i setts, democratic member of the com
mittee. Senator Walsh said that it
had come to his attention from
many sources that a feeling existed
in the country that dilatory tactics
regarding the tax bill were being
used by Congress, and that business
was halting because of this feeling.
He declared that “a sweeping tax re
duction bill” would be passed, and
called on Senator Smoot to give simi
lar assurance to the country,
; W inter Lingers .
While Than: Is
Due Tomorrow
The much-heralded thaw which
) was expected to rid Washington’s
street” of yesterday's snow before
night failed to materialize today,
j and darkness is likely to find
) them still littered with a mass of
: slowly freezing slush.
Tomorrow, however. !ho weajh
er bureau forecaster says, will be
) somewhat warmer and whatever
; remains of the snow will then be
1 melted away. The temperature
j probably will go as high as 50
! tomorrow, although it will be
down to freezing tonight..
Fair weather with a steadily
j rising temperature ia promised f<-r
I the next few days. The snow
' that fell yesterday s-*t a new' rec
i on! for this time of year, experts
i said.
1 “Florida Special” Derailed Near
Woodford. Passengers
Badly Shaken.
. P.y tf;/* Phpss.
RICHMOND, Va.. April 2. —Enßinefcr’
; W. L. Snelson was killed. Fireman J.
G. Gravatt was seriously injured.' a
dining car employe suffered a dislo
cated shoulder and several passengers
were badly shaken when the locomo
tive and eight coaches of the Atlantic
Coast Lino “Florida Special” were de
i railed early today near Woodford, on
the Richmond, Fredericksburg and
Potomac railroad.
Snelson’s home was at Ashland, and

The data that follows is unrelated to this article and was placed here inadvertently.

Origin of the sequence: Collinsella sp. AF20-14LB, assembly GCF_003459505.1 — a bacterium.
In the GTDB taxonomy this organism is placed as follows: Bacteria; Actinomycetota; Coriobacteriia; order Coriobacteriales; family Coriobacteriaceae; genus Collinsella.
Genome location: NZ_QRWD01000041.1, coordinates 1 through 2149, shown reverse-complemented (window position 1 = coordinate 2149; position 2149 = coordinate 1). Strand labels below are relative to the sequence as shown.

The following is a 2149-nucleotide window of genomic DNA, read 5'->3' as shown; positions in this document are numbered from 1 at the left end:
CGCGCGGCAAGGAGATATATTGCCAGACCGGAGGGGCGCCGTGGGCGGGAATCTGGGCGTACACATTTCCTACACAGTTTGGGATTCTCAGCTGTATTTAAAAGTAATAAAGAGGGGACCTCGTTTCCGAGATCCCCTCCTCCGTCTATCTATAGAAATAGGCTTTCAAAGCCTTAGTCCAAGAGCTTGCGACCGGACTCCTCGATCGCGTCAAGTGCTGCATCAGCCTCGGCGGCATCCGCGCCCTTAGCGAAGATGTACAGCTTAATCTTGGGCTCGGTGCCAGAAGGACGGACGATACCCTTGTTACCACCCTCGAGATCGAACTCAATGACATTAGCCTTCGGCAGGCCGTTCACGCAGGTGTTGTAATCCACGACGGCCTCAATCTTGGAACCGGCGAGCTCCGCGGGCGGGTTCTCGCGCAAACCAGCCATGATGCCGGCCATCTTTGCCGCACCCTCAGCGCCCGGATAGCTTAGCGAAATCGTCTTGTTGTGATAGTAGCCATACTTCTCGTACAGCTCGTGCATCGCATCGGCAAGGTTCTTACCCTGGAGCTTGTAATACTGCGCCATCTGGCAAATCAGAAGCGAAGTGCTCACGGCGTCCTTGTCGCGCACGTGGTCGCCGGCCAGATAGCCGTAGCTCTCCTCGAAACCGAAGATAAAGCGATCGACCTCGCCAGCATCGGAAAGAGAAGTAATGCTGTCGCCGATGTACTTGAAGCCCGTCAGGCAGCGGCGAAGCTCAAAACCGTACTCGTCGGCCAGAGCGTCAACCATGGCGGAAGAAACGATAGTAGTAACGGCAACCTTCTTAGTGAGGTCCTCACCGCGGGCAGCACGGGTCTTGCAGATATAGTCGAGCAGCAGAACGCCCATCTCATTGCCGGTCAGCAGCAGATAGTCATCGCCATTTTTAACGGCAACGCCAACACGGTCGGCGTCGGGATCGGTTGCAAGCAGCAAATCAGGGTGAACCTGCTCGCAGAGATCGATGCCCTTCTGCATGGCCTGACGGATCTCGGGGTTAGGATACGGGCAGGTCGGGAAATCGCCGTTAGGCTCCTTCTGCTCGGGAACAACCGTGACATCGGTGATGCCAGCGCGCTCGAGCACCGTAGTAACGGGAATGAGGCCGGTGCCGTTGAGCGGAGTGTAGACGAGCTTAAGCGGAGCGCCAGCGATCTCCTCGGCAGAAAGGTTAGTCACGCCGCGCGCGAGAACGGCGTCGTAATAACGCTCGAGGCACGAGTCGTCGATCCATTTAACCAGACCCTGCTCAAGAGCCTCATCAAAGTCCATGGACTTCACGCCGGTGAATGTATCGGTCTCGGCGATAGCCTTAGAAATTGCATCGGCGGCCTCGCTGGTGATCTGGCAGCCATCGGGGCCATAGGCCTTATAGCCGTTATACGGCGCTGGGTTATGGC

j Cravat fs at Orange.
1 Traffic between Washington and
I Richmond was blocked over this
I route, the tracks being lorn up for
j several hundred yards. Officials
thought, however, the road would be
1 reopened hy this afternoon. Mean
-1 time. Richmond, Fredericksburg and
1 Potomac. Atlantic Coast Line and Sca
) board Air Line trains are being routed
I over the A’hesapeake and Ohio railway
j bj- way of Gordon.oville and Doswell.
to l‘a.Mfig(rr« Hurt,
j According to reports of the accident
| to the main offices here of the Richmond,
) Fredericksburg and Potomac railroad,
over which the train passed, the engine
left the tracks and turned over. Eight
of the ten coaches making up the train
left the tracks, but remained upright.
None of the pa.-Kengers was injured.
The fireman was taken to a hospital
at Fredericksburg, where physicians de
clared his condition is serious. The ex
tent of his injuries have not been de
termined. Clifford Cook, the dining car
employe, also was taken to the Fred
ericksburg Hospital. The cause of the
derailment has not been determined.
Aoootding to officials of the R.
: F. and P. here, the derailment oc
curred about 2'40 o’clock this morn
ing. The engine was overturned and
eight coaches left the track, but re
mained upright. None of the. pas
sengers was injured, the railroad
company’s officer here added, and
shortly after were brought back to
Wkshington. arriving here about 8:30